Gloria Gaynor talks to ‘OutSmart’ about her return to the stage… when God isn’t interrupting.
By Donalevan Maines
On January 23, disco legend Gloria Gaynor makes her first appearance ever with a symphony orchestra when she celebrates the 30th anniversary of her biggest hit, “I Will Survive,” by singing with the Houston Symphony Orchestra at Jones Hall in downtown Houston.
When I spoke with her by phone last Halloween morning, Gaynor was at her home near Newark, N.J., still in the dark as to details of the planned Disco Evening with Gloria Gaynor. “I really don’t know how it’s going to work, but if they want me to sit still, they would have to tie me into my chair!” she says.
“I’ve always wanted to do it [sing with a symphony]. I don’t like performing with [pre-recorded] tracks because it’s not fresh. I miss the spontaneous, human element that you get singing with musicians,” she explains.
In her long career, Gaynor has only played once with an orchestra. That was in Italy, and it remains the most memorable experience she’s had singing her signature song. Although she’d heard countless anecdotes about how fans have related to the lyrics, she says, “One story always stands out in my mind. In Italy, I changed the line ‘It took all the strength I had not to fall apart’ to ‘Only the Lord could give me strength not to fall apart.’ Afterwards, an Asian girl, about 23 years old, told me that God had caused her to miss her flight back to the Orient, so that she could attend my concert. I said that was sweet, and she said, ‘No. I was going home to commit suicide. Now I don’t have to die.’”
Gaynor says that more than 50 other artists have recorded “I Will Survive,” but hers remains the most famous. “God gave me this. He said this one is for you.”
Today, Gaynor says that “faith is everything” to her, but she had “no real concept of Christ” until 1982. She explains that as a child she had been “inundated with church” and got so sick of it that she made a solemn vow not to indoctrinate her children with religion. “We learned the principles of Christ without knowing who Christ was,” she says.
“Then, one Sunday morning, I blew the dust off the family Bible and said, ‘It’s show time.’ Being the practical person I am, it was the harmony of the Gospels that struck me, and how they foretold of the coming of the Messiah, Emmanuel. I said, ‘Oo-kay.’”
Gaynor adds that she knows there are gay Christians but she’s never been to a gay church. “I would tell gay people the same thing I would tell anyone,” she says, “to read with the Holy Spirit’s guidance, seek the truth, and surrender to it.”
But hark! She stops and says, “I hear the Lord speaking to me now.” After a brief moment, she says, “Some years ago I went to a seminar at a place called Living Waters. [The website says, ‘While there are degrees of sin, both homosexuals and fornicators will not be heirs to heaven.’] It was founded by an ex-homosexual. It made me want to reach out to the sexually and relationally broken, in a way that doesn’t alienate them or beat them over the head with religion.”
Gaynor also has “a vision of a ministry for teenage parents.” She explains, “It would include a school for behavioral science and a learning and recreational center.”
No doubt students also would learn to appreciate positive messages that resonate in Gaynor’s music, including her disco version of the gay anthem from La Cage aux Folles , “I Am What I Am.” “To me,” she says, “that song says that God made us all, and He doesn’t interfere with us. He tries to influence us, and He only wants what’s best for us. I believe that my purpose is to help guide people in His ways so they will be abundant in life.”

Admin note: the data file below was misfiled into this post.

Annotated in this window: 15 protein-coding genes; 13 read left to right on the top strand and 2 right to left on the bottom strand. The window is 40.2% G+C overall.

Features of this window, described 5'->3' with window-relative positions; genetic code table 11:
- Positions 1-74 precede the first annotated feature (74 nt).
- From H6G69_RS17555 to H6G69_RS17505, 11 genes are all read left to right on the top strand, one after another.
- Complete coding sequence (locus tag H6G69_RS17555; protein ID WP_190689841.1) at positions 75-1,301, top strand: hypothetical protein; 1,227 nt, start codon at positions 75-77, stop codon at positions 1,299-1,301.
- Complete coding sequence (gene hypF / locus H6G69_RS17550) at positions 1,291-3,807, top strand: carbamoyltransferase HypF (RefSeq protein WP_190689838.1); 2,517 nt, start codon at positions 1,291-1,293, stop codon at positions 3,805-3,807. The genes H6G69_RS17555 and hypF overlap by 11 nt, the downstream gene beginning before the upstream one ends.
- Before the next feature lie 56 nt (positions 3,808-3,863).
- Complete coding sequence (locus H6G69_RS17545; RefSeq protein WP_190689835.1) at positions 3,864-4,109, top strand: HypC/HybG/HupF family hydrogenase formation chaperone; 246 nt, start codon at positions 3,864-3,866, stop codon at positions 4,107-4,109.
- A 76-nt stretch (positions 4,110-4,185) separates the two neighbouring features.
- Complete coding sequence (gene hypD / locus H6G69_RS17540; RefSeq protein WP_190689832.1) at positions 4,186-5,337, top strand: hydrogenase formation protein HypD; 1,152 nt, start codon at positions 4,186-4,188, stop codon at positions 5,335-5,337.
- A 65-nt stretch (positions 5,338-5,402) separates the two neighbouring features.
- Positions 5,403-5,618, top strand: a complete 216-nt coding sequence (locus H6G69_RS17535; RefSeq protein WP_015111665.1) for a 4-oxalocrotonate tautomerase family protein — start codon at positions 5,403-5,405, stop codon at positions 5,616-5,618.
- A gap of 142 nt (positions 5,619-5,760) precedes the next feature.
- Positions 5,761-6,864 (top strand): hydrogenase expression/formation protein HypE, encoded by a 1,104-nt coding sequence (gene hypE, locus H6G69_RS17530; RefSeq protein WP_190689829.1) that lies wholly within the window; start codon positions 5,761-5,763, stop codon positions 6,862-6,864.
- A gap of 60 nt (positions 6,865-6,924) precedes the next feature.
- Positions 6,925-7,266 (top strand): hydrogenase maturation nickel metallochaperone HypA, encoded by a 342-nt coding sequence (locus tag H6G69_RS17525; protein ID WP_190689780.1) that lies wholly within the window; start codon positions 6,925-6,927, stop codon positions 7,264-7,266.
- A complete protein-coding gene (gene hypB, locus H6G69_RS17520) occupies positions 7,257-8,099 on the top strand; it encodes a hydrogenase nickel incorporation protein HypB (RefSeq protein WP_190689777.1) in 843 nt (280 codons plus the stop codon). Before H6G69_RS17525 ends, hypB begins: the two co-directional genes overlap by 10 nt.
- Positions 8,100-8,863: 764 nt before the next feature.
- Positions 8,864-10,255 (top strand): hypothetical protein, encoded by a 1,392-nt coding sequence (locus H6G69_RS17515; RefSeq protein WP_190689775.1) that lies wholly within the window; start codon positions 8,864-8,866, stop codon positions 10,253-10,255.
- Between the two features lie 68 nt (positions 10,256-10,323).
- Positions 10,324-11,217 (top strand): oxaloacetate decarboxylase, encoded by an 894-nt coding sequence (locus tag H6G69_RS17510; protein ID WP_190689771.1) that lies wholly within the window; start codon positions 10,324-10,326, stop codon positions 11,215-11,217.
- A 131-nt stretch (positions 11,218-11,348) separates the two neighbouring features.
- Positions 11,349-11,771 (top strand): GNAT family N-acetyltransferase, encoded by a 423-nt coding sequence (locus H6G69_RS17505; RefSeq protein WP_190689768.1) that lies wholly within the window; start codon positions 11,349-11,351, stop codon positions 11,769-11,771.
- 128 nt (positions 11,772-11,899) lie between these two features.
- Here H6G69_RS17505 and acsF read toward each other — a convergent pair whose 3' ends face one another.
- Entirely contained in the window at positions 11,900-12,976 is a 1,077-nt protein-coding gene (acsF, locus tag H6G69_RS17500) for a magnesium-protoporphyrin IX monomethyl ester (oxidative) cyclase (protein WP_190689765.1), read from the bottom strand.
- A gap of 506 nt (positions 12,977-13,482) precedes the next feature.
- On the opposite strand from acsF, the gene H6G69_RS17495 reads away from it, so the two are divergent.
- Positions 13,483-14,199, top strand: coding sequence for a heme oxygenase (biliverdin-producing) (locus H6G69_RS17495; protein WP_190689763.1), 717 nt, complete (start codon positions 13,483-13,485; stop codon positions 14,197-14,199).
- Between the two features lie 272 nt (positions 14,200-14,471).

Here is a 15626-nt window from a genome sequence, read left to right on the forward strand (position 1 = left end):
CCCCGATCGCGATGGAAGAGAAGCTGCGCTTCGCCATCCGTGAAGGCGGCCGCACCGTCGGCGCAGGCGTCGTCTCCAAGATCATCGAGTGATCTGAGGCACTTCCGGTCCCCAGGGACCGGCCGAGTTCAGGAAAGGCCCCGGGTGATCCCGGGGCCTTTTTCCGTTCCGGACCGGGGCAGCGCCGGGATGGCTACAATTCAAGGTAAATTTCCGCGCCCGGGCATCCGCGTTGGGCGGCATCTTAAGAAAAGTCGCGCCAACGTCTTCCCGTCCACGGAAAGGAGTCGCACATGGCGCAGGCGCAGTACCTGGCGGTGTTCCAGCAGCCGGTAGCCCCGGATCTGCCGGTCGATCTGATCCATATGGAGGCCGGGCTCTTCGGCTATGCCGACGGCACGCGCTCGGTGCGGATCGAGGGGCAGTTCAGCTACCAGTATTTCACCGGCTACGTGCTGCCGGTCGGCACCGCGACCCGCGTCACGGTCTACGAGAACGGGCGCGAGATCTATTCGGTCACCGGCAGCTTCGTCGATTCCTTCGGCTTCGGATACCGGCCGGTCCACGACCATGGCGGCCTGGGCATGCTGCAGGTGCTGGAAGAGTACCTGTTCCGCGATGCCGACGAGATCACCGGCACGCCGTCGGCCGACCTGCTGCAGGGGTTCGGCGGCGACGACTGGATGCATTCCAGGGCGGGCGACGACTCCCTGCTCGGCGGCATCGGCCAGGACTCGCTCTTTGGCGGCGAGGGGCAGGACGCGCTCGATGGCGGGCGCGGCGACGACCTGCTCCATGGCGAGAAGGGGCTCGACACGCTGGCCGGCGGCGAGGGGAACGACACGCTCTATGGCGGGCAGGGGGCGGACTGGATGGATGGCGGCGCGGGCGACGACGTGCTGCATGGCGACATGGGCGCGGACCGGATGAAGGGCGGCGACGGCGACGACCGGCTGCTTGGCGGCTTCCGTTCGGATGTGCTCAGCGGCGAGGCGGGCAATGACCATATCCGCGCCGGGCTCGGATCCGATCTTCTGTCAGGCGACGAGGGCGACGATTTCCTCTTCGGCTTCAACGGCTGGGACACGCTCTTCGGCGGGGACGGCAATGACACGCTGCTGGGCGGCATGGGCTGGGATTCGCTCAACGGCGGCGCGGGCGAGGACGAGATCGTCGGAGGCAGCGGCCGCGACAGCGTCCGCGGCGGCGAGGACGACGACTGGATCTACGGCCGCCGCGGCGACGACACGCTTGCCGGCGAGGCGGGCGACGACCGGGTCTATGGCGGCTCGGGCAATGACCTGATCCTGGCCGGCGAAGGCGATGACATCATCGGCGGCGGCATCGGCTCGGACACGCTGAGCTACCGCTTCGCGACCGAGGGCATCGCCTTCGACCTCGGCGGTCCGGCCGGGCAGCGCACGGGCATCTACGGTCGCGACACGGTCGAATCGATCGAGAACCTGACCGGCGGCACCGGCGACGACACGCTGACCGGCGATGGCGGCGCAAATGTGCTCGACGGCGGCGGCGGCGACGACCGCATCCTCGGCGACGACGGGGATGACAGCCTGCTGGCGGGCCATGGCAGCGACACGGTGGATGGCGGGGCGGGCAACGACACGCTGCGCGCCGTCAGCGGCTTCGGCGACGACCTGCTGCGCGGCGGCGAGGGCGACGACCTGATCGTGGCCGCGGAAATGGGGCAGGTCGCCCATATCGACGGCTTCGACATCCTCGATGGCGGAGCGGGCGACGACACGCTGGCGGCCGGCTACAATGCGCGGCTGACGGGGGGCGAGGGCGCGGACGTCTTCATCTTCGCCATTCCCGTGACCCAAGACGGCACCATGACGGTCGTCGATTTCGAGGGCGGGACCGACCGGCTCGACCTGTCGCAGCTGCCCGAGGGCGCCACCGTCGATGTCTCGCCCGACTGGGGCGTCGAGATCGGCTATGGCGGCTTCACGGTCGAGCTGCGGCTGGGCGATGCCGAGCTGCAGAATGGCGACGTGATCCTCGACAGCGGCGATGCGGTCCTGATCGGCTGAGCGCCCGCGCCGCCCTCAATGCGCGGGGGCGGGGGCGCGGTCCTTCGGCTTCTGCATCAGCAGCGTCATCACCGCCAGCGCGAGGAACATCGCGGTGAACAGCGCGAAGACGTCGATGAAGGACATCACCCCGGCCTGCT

Again, our conversation is interrupted. Not by the Lord this time, but by a public relations person for the Houston Symphony. She wants us to get back to the subject at hand, Gaynor’s upcoming performance at 7:30 p.m., January 23, with the Houston Symphony.
Gaynor says she will hit Houston the night before, then rehearse once with the symphony on the afternoon of the performance. That evening, the audience will groove to disco favorites such as “Never Can Say Goodbye” (first recorded by the Jackson Five) and Gaynor’s renditions of nostalgic favorites such as “Killing Me Softly,” “Every Breath You Take,” and “You Are All I Need to Get By.” In addition, there will be a separately ticketed VIP after-party with Gaynor on the stage at Jones Hall immediately after the concert. Later that night, the South Beach nightclub will host an “I Will Survive” theme party with free admission for anyone holding a ticket stub from the concert.
An “I Will Survive” Moment
“My own favorite ‘I Will Survive’ moment,” states Donalevan Maines, “came when my friend Marshawn Evans twirled to the tune at the 2001 Miss America Pageant in Atlantic City, winning a talent scholarship and helping her place as third-runner-up. On that night, just days after 9/11, the audience cheered wildly as they obviously related ‘I Will Survive’ to America’s stalwart reaction to the terrorist attacks in New York and Washington, D.C. And after I interviewed Gaynor, a friend whom I correspond with in prison told me that ‘I Will Survive’ is going to be his anthem while behind bars.”
• Single-party/concert tickets: 713/224-7575 or houstonsymphony.org.
• VIP after-party tickets: Clare Greene at 713/337-8582 or [email protected] symphony.org.
Donalevan Maines is a regular contributor to OutSmart magazine.
And so you’re back: It’s been 30 years since Gloria Gaynor became Queen of the Gay Disco with her mega-hit “I Will Survive.” She also struck gold with her rendition of “I Am What I Am,” another gay anthem of the highest order. So as Gaynor, an avowed Christian, returns to the stage to resurrect those gay salad days, is it unreasonable to ask her to clarify her beliefs regarding homosexuality and the Bible?